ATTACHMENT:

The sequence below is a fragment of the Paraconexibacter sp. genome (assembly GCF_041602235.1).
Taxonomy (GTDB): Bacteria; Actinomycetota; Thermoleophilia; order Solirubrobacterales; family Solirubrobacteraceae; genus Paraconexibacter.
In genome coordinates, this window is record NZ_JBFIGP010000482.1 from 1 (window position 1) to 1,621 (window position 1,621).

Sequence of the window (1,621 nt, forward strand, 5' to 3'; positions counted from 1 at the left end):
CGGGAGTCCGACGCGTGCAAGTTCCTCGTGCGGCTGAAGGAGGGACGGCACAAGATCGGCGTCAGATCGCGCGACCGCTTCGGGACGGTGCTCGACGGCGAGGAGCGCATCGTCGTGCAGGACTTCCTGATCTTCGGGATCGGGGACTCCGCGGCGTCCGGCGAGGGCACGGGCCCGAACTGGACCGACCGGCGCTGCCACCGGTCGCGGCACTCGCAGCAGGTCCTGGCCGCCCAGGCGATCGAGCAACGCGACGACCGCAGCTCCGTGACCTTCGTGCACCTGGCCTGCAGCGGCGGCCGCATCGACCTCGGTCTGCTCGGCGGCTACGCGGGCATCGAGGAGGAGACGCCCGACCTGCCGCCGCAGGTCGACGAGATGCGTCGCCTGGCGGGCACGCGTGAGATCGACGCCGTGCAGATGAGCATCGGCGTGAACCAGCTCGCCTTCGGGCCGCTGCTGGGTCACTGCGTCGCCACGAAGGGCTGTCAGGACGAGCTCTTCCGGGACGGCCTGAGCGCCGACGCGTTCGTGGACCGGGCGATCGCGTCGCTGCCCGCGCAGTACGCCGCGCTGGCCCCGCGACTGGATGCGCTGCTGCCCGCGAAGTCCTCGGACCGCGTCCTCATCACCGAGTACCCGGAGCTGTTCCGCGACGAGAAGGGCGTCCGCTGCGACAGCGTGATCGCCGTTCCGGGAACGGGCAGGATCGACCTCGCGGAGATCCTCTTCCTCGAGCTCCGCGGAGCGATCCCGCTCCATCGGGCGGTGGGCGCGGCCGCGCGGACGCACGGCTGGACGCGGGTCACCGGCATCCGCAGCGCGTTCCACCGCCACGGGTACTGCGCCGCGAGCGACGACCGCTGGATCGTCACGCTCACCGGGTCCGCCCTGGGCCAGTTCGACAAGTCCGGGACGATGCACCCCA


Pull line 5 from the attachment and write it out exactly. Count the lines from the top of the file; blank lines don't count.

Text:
CGGGAGTCCGACGCGTGCAAGTTCCTCGTGCGGCTGAAGGAGGGACGGCACAAGATCGGCGTCAGATCGCGCGACCGCTTCGGGACGGTGCTCGACGGCGAGGAGCGCATCGTCGTGCAGGACTTCCTGATCTTCGGGATCGGGGACTCCGCGGCGTCCGGCGAGGGCACGGGCCCGAACTGGACCGACCGGCGCTGCCACCGGTCGCGGCACTCGCAGCAGGTCCTGGCCGCCCAGGCGATCGAGCAACGCGACGACCGCAGCTCCGTGACCTTCGTGCACCTGGCCTGCAGCGGCGGCCGCATCGACCTCGGTCTGCTCGGCGGCTACGCGGGCATCGAGGAGGAGACGCCCGACCTGCCGCCGCAGGTCGACGAGATGCGTCGCCTGGCGGGCACGCGTGAGATCGACGCCGTGCAGATGAGCATCGGCGTGAACCAGCTCGCCTTCGGGCCGCTGCTGGGTCACTGCGTCGCCACGAAGGGCTGTCAGGACGAGCTCTTCCGGGACGGCCTGAGCGCCGACGCGTTCGTGGACCGGGCGATCGCGTCGCTGCCCGCGCAGTACGCCGCGCTGGCCCCGCGACTGGATGCGCTGCTGCCCGCGAAGTCCTCGGACCGCGTCCTCATCACCGAGTACCCGGAGCTGTTCCGCGACGAGAAGGGCGTCCGCTGCGACAGCGTGATCGCCGTTCCGGGAACGGGCAGGATCGACCTCGCGGAGATCCTCTTCCTCGAGCTCCGCGGAGCGATCCCGCTCCATCGGGCGGTGGGCGCGGCCGCGCGGACGCACGGCTGGACGCGGGTCACCGGCATCCGCAGCGCGTTCCACCGCCACGGGTACTGCGCCGCGAGCGACGACCGCTGGATCGTCACGCTCACCGGGTCCGCCCTGGGCCAGTTCGACAAGTCCGGGACGATGCACCCCA